Make For Green brings together 12 strangers to enact a community of fledging survivors of a coastal community at the edge of time, prompted by 4 sets of brief for action, initiated by Ray LC and other researchers…
[poster-announcement] [action briefs]
GREEN ENGINEERS TEAM
River Stream Turbine
by Seahwa Lee, Leo Agung Panggagas Darminto, Vignesh Unnithan
We have many ways to generate energy within a natural landscape. We can burn biomass, use solar, use tidal, use wind.. so on. But for the case of Pak Shui Wun, one source stood up beautifully, the river stream. The river was complementing the landscape and providing a safe and consistent source of kinetic energy. We prototyped the water-based energy generation system using a wooden handle we found at the beach, and attached a long stick to it. We initially built two handles to hold it over the narrowest part of the river, but that part of the river had stale flow on the upper river. So then we tried putting the device at the lower part of the river where the flow is strong. The generation is robust there but it is harder to hold the turbine in place. One important design consideration was the leaf elements on the turbine. We found most success using a cup-like design where the water can flow into the cup side to turn the turbine. In general it was a difficult process but we found success in able to have some good flows periodically from the turbine, which would produce sustainable water-based work energy.
Post Apocalypse Energy Generator Triple Power 5G
by Chris Cheng, Farhan Ishraq
100% Natural super environmentally friendly and very easy to make! Highly mobileand comes with a key chain. Ready to solve all of your energy crises.
Our first idea was to create a multi-energy-source generating system, that uses wind, water, and solar energy to generate electricity and work in different forms depending one when it is available. We then prototyped a device which can harvest energy from the river using a dual mechanism of turning no matter which direction the water flows. However when we tested it on the ocean, the prototype was washed away. For our third try, we created a mobile device that generates energy when you spin on its wheel. It is meant to be carried everywhere and used whenever you are free. By turning the wheel we can turn human power into workable energy. Of course this is a prototype, but perhaps movement can be used to our advantage!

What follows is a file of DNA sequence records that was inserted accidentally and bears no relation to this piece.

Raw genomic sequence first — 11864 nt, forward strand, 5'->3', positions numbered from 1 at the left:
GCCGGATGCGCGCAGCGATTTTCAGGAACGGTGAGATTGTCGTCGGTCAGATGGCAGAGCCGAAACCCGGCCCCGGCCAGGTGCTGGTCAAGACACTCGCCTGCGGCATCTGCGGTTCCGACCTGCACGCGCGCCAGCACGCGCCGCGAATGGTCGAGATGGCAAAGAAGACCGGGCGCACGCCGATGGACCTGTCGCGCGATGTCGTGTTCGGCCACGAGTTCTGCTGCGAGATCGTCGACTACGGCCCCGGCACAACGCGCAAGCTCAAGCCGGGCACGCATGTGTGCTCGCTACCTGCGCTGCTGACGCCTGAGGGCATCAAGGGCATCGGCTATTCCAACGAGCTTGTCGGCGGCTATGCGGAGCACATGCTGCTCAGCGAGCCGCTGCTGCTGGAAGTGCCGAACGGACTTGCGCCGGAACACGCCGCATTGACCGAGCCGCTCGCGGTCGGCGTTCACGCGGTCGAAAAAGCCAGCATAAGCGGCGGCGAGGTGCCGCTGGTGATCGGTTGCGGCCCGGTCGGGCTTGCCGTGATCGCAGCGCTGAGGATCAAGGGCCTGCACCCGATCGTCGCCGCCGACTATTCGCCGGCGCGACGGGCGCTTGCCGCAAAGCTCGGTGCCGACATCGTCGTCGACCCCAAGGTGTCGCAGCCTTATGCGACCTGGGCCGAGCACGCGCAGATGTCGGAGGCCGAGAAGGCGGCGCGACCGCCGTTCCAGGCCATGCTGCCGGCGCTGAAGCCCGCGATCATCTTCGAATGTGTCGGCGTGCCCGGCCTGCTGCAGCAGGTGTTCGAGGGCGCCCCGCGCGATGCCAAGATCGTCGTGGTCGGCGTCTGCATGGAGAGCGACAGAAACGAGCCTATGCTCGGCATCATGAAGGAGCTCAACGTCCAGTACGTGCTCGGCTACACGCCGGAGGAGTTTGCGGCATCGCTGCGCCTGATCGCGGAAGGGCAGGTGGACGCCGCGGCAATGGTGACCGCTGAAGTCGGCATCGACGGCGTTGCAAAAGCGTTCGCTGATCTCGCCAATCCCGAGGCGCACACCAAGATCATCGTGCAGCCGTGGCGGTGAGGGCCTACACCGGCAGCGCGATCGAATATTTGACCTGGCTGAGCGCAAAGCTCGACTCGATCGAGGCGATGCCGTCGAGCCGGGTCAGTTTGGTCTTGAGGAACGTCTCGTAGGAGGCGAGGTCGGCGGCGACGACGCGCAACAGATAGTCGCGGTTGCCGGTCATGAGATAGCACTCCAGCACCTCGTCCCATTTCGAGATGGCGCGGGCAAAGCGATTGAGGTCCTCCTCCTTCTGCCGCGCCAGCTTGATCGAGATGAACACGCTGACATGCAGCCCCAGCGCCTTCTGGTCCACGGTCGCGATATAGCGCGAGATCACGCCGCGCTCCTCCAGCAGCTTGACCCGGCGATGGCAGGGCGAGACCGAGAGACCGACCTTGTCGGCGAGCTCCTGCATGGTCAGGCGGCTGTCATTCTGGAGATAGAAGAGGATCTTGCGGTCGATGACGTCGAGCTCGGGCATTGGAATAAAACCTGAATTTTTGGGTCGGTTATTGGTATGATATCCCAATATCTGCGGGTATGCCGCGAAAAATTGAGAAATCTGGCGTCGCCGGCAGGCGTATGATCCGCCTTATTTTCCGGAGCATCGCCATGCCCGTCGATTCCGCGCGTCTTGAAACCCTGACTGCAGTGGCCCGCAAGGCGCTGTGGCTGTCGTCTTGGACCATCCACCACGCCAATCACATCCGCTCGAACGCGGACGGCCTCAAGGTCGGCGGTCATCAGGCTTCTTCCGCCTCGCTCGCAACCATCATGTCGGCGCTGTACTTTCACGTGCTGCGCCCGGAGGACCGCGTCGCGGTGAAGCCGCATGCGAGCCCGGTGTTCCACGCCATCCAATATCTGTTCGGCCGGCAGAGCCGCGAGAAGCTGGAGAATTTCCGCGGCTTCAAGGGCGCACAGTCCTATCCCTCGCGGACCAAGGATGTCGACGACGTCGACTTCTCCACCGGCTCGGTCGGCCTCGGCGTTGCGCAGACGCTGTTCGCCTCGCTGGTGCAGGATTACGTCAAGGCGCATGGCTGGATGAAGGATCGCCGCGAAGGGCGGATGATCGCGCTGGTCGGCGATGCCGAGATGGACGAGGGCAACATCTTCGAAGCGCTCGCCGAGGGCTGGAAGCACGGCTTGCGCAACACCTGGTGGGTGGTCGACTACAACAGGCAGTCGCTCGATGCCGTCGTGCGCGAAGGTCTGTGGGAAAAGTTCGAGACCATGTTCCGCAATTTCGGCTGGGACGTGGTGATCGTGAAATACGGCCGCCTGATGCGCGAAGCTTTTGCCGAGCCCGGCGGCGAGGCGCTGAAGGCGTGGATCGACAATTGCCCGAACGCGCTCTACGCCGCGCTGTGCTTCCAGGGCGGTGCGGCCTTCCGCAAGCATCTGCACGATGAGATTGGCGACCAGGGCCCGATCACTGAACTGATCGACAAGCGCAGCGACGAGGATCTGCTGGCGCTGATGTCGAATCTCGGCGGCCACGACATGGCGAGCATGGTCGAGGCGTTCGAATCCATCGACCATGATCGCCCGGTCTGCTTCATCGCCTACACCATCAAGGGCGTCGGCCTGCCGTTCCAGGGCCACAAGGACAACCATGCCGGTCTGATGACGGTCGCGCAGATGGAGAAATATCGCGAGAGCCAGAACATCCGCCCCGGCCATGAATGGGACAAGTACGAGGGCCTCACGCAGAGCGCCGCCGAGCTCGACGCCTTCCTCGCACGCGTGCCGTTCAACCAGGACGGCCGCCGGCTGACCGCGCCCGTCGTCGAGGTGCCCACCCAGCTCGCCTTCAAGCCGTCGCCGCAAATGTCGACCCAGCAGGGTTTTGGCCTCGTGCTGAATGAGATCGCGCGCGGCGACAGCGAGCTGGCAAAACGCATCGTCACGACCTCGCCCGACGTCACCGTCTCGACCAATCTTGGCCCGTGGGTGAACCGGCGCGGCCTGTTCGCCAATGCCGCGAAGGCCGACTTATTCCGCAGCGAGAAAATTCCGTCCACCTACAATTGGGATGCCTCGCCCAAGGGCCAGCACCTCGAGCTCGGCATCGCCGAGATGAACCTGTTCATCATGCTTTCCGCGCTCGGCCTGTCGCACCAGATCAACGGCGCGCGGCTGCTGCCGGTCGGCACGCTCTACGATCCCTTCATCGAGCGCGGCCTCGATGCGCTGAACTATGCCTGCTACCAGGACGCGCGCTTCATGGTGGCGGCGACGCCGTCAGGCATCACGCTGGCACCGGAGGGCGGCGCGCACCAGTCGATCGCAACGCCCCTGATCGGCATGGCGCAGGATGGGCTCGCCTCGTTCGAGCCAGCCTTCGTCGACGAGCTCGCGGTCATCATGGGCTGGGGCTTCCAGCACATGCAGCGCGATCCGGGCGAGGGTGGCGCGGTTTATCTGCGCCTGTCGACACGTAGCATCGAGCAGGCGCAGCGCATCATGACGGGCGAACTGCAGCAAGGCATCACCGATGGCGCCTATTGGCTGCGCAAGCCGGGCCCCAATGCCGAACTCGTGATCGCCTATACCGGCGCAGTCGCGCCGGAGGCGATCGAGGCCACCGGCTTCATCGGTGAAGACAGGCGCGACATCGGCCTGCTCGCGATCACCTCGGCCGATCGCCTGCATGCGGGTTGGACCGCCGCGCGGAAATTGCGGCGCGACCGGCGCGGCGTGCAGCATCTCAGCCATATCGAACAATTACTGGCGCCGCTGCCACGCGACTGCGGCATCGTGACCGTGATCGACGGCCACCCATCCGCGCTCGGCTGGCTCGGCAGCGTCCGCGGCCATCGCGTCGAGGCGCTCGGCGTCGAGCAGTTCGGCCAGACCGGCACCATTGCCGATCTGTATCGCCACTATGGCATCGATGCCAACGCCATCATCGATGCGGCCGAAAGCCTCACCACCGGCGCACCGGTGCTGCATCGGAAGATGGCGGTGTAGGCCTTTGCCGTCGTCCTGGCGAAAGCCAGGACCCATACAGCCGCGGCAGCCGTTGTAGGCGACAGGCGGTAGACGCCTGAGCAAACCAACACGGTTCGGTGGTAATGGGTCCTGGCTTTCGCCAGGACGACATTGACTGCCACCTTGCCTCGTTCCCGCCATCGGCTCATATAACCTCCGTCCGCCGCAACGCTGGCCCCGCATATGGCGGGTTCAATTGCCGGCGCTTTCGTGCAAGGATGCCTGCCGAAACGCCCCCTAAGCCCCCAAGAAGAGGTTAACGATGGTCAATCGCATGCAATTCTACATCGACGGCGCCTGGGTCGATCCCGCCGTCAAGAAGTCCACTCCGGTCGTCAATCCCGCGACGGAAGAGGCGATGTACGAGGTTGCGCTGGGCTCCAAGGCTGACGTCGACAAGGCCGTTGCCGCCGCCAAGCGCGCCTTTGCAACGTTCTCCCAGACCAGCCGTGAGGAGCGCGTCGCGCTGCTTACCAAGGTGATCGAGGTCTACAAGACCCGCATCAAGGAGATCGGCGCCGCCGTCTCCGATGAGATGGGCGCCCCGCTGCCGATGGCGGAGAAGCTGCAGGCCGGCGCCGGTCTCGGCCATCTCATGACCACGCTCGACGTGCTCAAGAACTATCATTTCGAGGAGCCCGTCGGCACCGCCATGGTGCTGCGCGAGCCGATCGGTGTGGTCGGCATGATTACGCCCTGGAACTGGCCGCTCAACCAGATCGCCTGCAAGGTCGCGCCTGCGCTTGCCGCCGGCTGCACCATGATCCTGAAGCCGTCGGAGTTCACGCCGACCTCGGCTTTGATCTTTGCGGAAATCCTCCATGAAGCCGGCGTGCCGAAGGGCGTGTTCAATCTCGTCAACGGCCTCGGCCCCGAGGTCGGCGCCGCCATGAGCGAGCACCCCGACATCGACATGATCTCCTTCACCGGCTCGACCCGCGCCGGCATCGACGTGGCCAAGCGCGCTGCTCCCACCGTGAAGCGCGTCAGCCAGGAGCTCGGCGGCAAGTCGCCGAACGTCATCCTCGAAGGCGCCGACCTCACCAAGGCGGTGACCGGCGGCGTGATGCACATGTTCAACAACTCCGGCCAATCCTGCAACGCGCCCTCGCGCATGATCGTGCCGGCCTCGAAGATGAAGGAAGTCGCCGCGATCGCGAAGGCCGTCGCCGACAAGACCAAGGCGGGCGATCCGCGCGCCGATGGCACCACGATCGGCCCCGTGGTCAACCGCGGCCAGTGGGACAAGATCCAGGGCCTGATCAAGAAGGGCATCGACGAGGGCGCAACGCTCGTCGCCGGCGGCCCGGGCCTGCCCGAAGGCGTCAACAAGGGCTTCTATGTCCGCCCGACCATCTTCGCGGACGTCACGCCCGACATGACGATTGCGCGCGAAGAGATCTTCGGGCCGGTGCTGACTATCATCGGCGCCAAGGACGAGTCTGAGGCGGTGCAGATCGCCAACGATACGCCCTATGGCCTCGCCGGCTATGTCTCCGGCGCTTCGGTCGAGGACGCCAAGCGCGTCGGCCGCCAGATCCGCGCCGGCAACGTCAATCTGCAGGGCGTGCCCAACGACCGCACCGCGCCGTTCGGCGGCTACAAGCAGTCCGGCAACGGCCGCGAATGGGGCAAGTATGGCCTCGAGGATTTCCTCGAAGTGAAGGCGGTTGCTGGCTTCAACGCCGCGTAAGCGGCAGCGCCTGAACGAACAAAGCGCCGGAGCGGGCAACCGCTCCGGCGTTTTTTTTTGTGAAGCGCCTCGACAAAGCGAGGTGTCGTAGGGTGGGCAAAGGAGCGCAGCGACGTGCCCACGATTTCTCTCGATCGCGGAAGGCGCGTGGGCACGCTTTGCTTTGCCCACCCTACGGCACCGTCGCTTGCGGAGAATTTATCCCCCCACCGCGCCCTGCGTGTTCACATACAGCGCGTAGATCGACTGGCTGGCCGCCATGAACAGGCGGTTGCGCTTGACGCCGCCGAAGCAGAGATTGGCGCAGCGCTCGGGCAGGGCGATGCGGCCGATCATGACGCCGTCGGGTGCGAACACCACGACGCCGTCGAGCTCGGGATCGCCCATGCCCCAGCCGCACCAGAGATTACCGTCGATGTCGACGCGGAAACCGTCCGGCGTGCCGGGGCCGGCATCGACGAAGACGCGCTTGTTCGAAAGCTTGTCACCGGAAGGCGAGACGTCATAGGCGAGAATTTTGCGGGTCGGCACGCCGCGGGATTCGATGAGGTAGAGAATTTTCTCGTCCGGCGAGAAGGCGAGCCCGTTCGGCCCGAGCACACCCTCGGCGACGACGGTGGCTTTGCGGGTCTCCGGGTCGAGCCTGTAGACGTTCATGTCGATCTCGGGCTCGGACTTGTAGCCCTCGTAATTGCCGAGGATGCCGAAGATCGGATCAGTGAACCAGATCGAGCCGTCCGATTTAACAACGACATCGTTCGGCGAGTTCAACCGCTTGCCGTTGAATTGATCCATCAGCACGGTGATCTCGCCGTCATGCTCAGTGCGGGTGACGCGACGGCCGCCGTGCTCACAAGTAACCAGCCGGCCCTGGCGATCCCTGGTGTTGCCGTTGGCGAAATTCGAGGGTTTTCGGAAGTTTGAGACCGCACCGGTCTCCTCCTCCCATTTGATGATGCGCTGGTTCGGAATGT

YELLOW COLLECTORS TEAMS
A New Species
by Maitreya Ayu, Elizabeth Kezia Widjaja, Jennifer Yoohyun Lee
During the exploration of the landscape for recording the biodiversity, various species were identified. Sea creatures, land creatures, crustacea, etc. but one species, was very unique and outstanding. It was both natural and artificial, a merge of nature and humans. It was a type of mussel that took styrofoam as its new habitat. It grew ın styrofoam, lived in and merged with it in becoming one.
For the exhibition of the dying biodiversity of the island, we created a work that collected each of our specimens to be displayed in three different axes: from natural to human-made, from small to large size, and from low to high mobility. These works are tied together with cloth and simple strings in these three dimensions, anchored by the largest wooden stick that we can find. In the middle of these specimens is the strange new species we found that was a combination of styrofoam core with cement exterior with clam shell. We named it animantia styrofoam, a species that can only arise out of the symbiotic relationship between nature and human-production. The exhibition shows the way human intervention and nature are coupled to each other and the way old species can disappear, but new species can arise out of the relationship.
A Trace of the Subject in the Object
by Teresa Siu, Yip Chin Chin, Liu Yik Ming Angela
This work presents the diversity of the area as an interactive ceremony. You as the observer are invited to partake in it. Try to make sounds with the display, hit the objects, draw on them, and touch them. The objects are the subjects of the landscape, the owners of their own reality, and the head display is an icon for Jesus, it is our community’s deity whom we have turned our back to long ago.